HJ-ED-DHJHerald Journal Columns
October 2, 2006, Herald Journal

A north shore hike to remember


In early September, my family took our annual trip to the north shore of this wonderful state.

This is our favorite vacation spot. It’s not too far of a drive, it doesn’t cost an arm and a leg, especially if you camp, and it’s beautiful.

The scenery on the way is never boring. Soon after leaving the north metro, the hardwood forests begin. Upon arrival in Duluth, the scenery changes dramatically and can really calm the spirit.

This year, we camped at Temperance River State Park Campground. The campground is located right on Lake Superior and has unique character.

There’s an upper and lower campground that are connected only by a bridge because the Temperance River separates the two grounds.

The upper campground hosts the nice restrooms and shower facility, and offers electrical hook-ups, while the lower campground has more ‘rustic’ facilities and no electrical hook-ups. Campers at either campground can use any of the facilities.

We are tent campers. We like to be as granola-ish as possible in the few, short days that we camp, so we chose the lower campground. My husband probably would not like to be considered in the granola-ish category, so strike the “we” part.

One evening, we read a brochure about taking a hike from our campground to Carlton Peak. I estimated, with the help of a very small legend and ruler, that the hike would be about two miles one way.

The brochure said that this is a “moderate” hike and continuation on the trail past Carlton Peak would be more difficult in some areas. So we figured, why not just go to Carlton Peak and come back?

The next morning, we (my husband, our boys, and myself) set out at 9 a.m. We took our time as the trail paralleled Temperance River, and often would break from the trail to get up close and personal with the river.

After about one mile, the trail departs from the river, and is now mostly a path through the forest. This is where the boys started to get a little bored.

However, the deeper we go into the forest, the more interesting sights we saw. We pushed on and as we walked we were constantly being passed by marathon runners. Yes, marathon runners, running through the forest in the same direction we are travelling.

By now, we are encountering some steep terrain and the runners are running up these rocky outcrops like nothing. We, on the other hand, are stopping to rest or drink quite often.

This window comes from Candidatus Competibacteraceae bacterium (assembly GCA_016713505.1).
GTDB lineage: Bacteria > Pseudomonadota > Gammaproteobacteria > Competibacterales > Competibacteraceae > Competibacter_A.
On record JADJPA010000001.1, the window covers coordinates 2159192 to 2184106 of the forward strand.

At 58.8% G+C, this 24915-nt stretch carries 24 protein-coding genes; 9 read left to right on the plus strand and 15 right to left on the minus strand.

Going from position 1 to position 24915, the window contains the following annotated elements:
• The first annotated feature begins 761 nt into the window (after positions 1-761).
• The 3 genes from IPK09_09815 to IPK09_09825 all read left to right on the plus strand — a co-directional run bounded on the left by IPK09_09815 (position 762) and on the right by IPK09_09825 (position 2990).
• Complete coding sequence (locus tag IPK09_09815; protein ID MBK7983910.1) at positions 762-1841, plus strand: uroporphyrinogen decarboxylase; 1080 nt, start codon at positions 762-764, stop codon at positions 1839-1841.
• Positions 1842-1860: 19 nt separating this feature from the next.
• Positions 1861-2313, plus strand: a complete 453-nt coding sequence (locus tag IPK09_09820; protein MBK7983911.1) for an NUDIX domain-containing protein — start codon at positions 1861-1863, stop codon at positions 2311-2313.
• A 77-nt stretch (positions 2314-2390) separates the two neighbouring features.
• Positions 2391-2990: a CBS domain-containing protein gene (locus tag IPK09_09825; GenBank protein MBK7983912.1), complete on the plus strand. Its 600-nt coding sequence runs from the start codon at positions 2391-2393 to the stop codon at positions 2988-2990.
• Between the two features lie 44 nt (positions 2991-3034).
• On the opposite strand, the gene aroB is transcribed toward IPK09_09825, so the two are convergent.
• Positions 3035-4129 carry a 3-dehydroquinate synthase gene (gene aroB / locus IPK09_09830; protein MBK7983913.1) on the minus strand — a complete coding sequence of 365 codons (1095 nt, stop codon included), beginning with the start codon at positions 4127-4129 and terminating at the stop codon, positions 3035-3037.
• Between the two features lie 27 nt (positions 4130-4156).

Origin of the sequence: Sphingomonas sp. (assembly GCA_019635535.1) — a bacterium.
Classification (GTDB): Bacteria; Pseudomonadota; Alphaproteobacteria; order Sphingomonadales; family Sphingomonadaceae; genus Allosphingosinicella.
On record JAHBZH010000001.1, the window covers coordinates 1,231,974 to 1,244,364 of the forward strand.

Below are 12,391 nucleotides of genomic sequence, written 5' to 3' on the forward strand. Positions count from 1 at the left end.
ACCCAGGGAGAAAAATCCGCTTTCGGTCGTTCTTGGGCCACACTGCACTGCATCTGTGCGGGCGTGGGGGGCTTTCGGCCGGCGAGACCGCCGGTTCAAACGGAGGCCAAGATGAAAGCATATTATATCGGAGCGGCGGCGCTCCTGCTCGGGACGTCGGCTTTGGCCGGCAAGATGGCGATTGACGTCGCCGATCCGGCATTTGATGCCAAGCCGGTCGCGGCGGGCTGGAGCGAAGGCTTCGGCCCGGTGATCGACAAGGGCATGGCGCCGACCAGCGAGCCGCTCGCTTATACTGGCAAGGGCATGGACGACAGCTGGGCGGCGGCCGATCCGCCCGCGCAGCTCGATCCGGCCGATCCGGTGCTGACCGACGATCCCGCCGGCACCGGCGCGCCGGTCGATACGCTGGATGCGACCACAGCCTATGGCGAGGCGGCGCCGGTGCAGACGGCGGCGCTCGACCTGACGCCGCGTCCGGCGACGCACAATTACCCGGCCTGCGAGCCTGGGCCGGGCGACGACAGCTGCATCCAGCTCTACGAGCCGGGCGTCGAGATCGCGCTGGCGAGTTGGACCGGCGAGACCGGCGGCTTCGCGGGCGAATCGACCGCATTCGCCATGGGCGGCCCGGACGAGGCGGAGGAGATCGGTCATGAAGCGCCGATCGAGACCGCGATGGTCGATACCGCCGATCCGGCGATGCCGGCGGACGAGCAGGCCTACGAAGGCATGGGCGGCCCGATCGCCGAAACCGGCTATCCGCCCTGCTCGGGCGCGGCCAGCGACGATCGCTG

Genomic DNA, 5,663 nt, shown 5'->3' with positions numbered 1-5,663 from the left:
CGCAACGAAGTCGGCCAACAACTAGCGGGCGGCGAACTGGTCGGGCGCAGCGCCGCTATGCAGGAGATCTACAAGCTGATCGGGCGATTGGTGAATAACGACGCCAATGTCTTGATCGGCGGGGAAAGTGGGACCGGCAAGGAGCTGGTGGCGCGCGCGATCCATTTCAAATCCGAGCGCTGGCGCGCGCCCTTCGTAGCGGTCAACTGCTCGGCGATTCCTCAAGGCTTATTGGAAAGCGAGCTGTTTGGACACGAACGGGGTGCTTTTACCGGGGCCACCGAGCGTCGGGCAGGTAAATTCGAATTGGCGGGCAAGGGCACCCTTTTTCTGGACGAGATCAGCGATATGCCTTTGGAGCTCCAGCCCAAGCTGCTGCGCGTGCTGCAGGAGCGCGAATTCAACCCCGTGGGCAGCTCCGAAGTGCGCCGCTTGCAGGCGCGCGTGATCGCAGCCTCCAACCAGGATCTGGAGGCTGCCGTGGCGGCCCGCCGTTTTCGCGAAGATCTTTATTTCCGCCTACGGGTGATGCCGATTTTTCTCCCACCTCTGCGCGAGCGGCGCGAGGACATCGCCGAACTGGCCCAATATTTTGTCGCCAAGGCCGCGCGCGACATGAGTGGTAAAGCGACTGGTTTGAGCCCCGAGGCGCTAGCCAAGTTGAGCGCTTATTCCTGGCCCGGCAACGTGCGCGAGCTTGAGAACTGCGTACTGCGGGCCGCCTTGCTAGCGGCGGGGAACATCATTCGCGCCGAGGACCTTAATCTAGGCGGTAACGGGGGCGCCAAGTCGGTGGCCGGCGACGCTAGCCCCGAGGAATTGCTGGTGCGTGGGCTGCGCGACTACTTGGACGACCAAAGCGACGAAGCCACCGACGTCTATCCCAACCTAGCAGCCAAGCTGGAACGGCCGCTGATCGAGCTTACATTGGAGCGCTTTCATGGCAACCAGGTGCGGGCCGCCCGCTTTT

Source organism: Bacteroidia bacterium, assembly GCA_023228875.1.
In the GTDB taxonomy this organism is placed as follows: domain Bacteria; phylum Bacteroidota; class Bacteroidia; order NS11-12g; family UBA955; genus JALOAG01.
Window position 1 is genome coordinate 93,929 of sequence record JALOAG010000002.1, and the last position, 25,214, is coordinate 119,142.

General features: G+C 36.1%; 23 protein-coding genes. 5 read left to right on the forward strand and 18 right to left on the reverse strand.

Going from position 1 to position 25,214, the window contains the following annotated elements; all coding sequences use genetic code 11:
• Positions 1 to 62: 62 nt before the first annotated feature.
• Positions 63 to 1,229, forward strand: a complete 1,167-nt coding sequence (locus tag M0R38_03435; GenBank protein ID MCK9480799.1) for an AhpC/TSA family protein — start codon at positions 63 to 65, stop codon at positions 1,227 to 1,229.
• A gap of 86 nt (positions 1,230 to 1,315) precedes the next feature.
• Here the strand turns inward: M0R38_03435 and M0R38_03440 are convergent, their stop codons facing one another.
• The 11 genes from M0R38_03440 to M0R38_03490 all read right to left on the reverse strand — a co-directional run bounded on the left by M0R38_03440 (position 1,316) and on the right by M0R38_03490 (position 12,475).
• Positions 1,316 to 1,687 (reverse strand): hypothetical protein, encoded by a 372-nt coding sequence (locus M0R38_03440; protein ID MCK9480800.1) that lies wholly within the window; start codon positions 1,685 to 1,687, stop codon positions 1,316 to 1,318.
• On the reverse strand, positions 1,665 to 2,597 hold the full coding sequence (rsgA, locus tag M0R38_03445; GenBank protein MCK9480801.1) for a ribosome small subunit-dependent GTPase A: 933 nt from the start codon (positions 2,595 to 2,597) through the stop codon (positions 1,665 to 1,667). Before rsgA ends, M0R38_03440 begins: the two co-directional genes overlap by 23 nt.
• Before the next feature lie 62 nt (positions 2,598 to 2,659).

There is quite a bit I’d like to divulge about those runners, and will do so in a future column.

Meanwhile, we are way more than two miles into our hike, and still haven’t seen any sign that we’ve reached Carlton Peak, although we seem to be on a peak.

At this point, my husband is questioning my mileage estimate of the hike. All of us are getting winded. We decide to walk for one more minute, and if we don’t see any signage of our destination, we will turn back.

Our one minute had almost passed when a huge rock wall came into view. We looked at each other in disgust and delight. We decided that the top of the rock wall must be Carlton Peak.

There was picnic table at the base of the rock wall, so as a family, we decided to eat the lunch we had packed, and then make the final ascension. We felt we had come this far, why not finish?

After lunch, we began the climb to the summit. We were delighted to see rock climbers in action, descending from the peak. We continued on the trail and saw the signage we had been waiting for, a sign that reads, “to summit,” with an arrow.

We climbed to the top of the summit, and were immediately gratified with the view. The boys thought it was awesome. All of us were so glad that we stuck that last mile out, and reached our goal.

We snapped some great pictures, rested for a bit, and began our hike back to camp. My husband and I were so proud of our two boys, who really stuck it out. You could see the look of accomplishment on their faces.

Upon returning to camp, we asked the park office how far they estimated the trip to be from the lower campground to Carlton Peak, and they estimated a little more than three miles one way. Oops, I guess I won’t be in charge of estimating our future hikes!


When one of my boys was about three years old, we were driving in the metro area, and it was cold. All of a sudden I heard his little voice say, “Look, there’s a cloud factory!”

I immediately knew he was talking about the exhaust coming out of an industrial building. To this day, both boys still say this whenever we pass any building that is emitting smoke or exhaust.